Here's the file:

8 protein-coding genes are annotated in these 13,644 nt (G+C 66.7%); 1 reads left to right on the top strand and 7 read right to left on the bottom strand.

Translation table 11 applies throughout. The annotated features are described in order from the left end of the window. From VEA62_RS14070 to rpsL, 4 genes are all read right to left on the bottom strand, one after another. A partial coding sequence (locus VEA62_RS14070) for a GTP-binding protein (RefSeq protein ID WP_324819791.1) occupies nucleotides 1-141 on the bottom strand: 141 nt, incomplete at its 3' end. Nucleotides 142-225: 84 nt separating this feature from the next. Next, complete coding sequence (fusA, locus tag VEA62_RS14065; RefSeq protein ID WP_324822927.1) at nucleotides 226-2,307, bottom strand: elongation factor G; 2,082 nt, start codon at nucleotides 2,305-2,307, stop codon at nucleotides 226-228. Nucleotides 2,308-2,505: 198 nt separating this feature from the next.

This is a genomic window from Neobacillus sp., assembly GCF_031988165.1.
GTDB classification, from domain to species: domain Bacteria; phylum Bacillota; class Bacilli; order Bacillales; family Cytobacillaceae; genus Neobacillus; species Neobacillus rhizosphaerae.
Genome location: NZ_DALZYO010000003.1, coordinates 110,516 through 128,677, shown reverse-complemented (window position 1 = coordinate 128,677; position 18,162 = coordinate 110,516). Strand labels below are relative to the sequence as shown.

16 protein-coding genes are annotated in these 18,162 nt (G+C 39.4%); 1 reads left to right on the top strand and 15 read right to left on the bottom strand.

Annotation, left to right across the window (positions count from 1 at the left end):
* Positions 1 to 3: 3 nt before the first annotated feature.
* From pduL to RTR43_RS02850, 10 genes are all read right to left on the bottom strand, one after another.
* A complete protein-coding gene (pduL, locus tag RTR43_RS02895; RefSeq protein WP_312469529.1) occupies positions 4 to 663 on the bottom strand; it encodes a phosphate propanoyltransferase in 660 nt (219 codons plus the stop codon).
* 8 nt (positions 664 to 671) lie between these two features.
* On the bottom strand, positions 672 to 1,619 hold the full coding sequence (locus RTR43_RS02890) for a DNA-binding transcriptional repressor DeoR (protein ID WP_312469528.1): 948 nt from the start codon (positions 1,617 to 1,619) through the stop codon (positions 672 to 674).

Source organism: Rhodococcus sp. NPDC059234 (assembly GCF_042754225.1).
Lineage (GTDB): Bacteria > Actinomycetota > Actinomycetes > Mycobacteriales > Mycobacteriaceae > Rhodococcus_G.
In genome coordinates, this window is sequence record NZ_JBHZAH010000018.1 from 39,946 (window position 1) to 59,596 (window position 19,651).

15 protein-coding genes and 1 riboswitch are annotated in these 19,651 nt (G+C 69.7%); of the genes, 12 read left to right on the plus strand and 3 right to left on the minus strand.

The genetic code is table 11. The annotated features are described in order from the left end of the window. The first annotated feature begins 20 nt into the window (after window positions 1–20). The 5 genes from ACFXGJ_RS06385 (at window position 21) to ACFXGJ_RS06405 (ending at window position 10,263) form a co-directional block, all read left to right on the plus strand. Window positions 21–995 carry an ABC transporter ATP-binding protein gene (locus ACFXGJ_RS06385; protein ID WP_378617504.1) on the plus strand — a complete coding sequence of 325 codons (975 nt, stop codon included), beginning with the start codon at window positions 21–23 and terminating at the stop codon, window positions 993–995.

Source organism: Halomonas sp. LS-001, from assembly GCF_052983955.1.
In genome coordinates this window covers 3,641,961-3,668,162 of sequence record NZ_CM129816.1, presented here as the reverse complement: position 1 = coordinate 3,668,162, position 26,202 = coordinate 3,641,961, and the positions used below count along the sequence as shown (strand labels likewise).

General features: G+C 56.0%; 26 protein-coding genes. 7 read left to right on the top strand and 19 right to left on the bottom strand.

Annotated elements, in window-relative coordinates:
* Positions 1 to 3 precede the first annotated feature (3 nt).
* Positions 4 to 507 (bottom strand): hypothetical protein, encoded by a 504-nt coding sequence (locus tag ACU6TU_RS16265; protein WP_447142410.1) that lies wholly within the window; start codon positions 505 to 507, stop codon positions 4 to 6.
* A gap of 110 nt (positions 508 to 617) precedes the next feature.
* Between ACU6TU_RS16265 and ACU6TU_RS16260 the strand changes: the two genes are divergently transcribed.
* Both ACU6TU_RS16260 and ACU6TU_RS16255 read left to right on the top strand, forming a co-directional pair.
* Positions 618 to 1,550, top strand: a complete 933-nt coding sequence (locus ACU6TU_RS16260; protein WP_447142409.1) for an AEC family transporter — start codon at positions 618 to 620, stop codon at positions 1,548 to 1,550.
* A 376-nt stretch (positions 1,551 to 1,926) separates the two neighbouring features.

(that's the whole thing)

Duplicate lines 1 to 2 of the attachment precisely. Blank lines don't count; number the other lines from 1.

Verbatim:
8 protein-coding genes are annotated in these 13,644 nt (G+C 66.7%); 1 reads left to right on the top strand and 7 read right to left on the bottom strand.

Translation table 11 applies throughout. The annotated features are described in order from the left end of the window. From VEA62_RS14070 to rpsL, 4 genes are all read right to left on the bottom strand, one after another. A partial coding sequence (locus VEA62_RS14070) for a GTP-binding protein (RefSeq protein ID WP_324819791.1) occupies nucleotides 1-141 on the bottom strand: 141 nt, incomplete at its 3' end. Nucleotides 142-225: 84 nt separating this feature from the next. Next, complete coding sequence (fusA, locus tag VEA62_RS14065; RefSeq protein ID WP_324822927.1) at nucleotides 226-2,307, bottom strand: elongation factor G; 2,082 nt, start codon at nucleotides 2,305-2,307, stop codon at nucleotides 226-228. Nucleotides 2,308-2,505: 198 nt separating this feature from the next.